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Friday, January 15, 2021

Stocks inch higher in quiet trading, but Disney stumbles

NEW YORK (AP) — Stocks finished mostly higher Friday as they wrapped up a quiet week of trading.

The Standard & Poor’s 500 index fluctuated early on, but managed to eke out a small gain as telecommunications and financial stocks rose. Disney dragged down the Dow Jones industrial average after the company said ESPN lost 3 million subscribers in the last year. Oil prices slumped, dragging down energy stocks.

The Dow fell 14.90 points, or 0.1 percent, to 17,798.49. The S&P 500 picked up 1.24 points, or less than 0.1 percent, to 2,090.11. The Nasdaq composite index added 11.38 points, or 0.2 percent, to 5,127.52.

U.S. markets were closed Thursday for the Thanksgiving holiday, and closed at 1 p.m. on Friday.

Stocks didn’t have much momentum in a week of light trading. The market made its biggest weekly gain of 2015 last week, but this week the Dow fell 0.1 percent and the S&P 500 rose less than 0.1 percent.

Oil prices dropped. Benchmark U.S. crude fell $1.33, or 3.1 percent, to $41.71 a barrel in New York. Brent crude, a benchmark for international oils, gave up 60 cents, or 1.3 percent, to $44.86 a barrel in London.

The largest losers on the S&P 500 were energy stocks. Consol Energy lost 52 cents, or 6.5 percent, to $7.48 and Southwestern Energy gave up 68 cents, or 7.2 percent, to $8.74.

Prudential Financial market strategist Quincy Krosby said oil prices gained a premium this week because of geopolitical concerns like increased military action against the Islamic State and growing tensions between Russia and Turkey after Turkey shot down a Russian fighter plane on Tuesday.

Krosby said those gains may not last long. Next week OPEC will hold a meeting in Vienna, and the group could send oil prices higher by deciding to cut back on production. Or, it could decide to keep producing oil at its present rate, which might make prices fall further.

That premium on the price of oil “can move up dramatically but also come down or dissipate just as quickly,” Krosby said.

Disney fell $3.54, or 3 percent, to $115.13, its biggest one-day loss since August. Late Wednesday, Disney disclosed that U.S. subscribers to its ESPN sports channel fell for the second year in a row, to 92 million as of Oct. 3, matching the lowest total since 2006. ESPN’s subscriber totals had hovered around 100 million for years.

Disney has said that ESPN has lost subscribers, but investors appeared shaken by the size of the losses. Small but growing numbers of people are opting out of traditional cable TV bundles and buying smaller, less expensive groups of channels instead. Investors in media companies are worried about potential losses of subscribers and revenue.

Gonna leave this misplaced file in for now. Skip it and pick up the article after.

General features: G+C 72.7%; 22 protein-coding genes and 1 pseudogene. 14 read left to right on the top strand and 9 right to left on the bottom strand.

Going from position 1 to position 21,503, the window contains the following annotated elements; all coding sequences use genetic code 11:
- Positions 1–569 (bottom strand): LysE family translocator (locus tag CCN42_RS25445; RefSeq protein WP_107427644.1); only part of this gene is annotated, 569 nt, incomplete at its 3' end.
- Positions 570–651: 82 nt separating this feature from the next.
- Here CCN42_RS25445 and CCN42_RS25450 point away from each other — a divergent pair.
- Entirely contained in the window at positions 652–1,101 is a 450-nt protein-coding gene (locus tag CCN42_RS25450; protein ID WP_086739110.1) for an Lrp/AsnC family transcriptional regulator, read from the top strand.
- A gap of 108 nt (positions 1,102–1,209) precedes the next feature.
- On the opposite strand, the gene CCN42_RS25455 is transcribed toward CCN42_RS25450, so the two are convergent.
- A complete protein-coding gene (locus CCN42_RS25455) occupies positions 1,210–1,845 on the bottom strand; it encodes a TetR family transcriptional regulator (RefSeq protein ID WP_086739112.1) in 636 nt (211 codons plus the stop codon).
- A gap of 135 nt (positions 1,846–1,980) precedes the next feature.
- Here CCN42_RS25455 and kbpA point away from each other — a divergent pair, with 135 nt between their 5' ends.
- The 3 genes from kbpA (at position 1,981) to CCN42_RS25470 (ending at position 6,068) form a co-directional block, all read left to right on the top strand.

A dispute over the health and mental capacity of media mogul Sumner Redstone hit shares of Viacom, the owner of media properties including Paramount Pictures, Comedy Central, MTV and Nickelodeon. In a lawsuit filed Wednesday, Manuela Herzer, Redstone’s former companion, said the 92-year-old executive can’t make informed decisions anymore and needs medical care at all times. Lawyers for Redstone, who controls the shareholder vote at Viacom as well as at CBS, disputed the claims.

Viacom’s Class B shares fell $1.19, or 2.3 percent, to $51.16.

Spam maker Hormel didn’t miss a beat over the holiday break, rising $1.46, or 2 percent, to $75.01. Earlier this week Hormel posted strong-quarterly results and announced a planned stock split. Its shares rose 10 percent this week.

Hewlett Packard Enterprise also continued to rise. The technology services company, formerly part of Hewlett-Packard, saw an increase in sales of data-center hardware during the fourth quarter. Its shares added 23 cents, or 1.3 percent, to $14.35 after picking up 3 percent Wednesday.

Retail stocks didn’t move much on Black Friday, when millions of shoppers hit the stores in search of bargains. Target rose 28 cents to $73.44 and Wal-Mart Stores dipped 35 cents to $59.89. Amazon fell $2.08 to $673.26.

In other energy trading, wholesale gasoline fell 0.6 cents to $1.391 a gallon. Heating oil fell 5 cents, or 3.6 percent, to $1.352 a gallon. Natural gas tumbled 8.7 cents, or 3.8 percent, to $2.212 per 1,000 cubic feet.

Gold fell $13.80, or 1.3 percent, to $1,056.20 an ounce. Silver declined 15 cents, or 1.1 percent, to $14.008 an ounce. Copper inched up 0.5 cents to $2.051 a pound.

U.S. government bond prices rose. The yield on the 10-year Treasury note fell to 2.22 percent from 2.24 percent late Wednesday. The euro fell to $1.0597 from $1.0617 and dollar rose to 122.84 yen from 122.72 yen.

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